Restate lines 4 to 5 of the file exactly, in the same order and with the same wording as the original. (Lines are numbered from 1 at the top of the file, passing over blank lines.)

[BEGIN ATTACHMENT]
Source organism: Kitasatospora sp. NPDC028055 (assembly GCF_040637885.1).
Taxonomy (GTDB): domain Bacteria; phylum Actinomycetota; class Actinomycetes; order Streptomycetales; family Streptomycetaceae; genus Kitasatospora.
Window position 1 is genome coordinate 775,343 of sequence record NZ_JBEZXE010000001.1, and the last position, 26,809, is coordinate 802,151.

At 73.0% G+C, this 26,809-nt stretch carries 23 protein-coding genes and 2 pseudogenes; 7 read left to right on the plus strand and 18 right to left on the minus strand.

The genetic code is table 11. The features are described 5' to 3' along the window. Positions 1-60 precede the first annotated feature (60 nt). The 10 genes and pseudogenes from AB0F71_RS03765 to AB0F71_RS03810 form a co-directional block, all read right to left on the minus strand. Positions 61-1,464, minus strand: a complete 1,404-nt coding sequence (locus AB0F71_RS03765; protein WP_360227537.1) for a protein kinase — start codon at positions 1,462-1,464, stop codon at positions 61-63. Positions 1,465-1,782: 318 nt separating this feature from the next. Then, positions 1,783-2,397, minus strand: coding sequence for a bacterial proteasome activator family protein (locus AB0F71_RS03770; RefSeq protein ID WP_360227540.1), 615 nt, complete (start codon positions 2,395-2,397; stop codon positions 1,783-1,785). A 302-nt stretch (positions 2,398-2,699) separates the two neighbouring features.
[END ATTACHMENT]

At 73.0% G+C, this 26,809-nt stretch carries 23 protein-coding genes and 2 pseudogenes; 7 read left to right on the plus strand and 18 right to left on the minus strand.

The genetic code is table 11. The features are described 5' to 3' along the window. Positions 1-60 precede the first annotated feature (60 nt). The 10 genes and pseudogenes from AB0F71_RS03765 to AB0F71_RS03810 form a co-directional block, all read right to left on the minus strand. Positions 61-1,464, minus strand: a complete 1,404-nt coding sequence (locus AB0F71_RS03765; protein WP_360227537.1) for a protein kinase — start codon at positions 1,462-1,464, stop codon at positions 61-63. Positions 1,465-1,782: 318 nt separating this feature from the next. Then, positions 1,783-2,397, minus strand: coding sequence for a bacterial proteasome activator family protein (locus AB0F71_RS03770; RefSeq protein ID WP_360227540.1), 615 nt, complete (start codon positions 2,395-2,397; stop codon positions 1,783-1,785). A 302-nt stretch (positions 2,398-2,699) separates the two neighbouring features.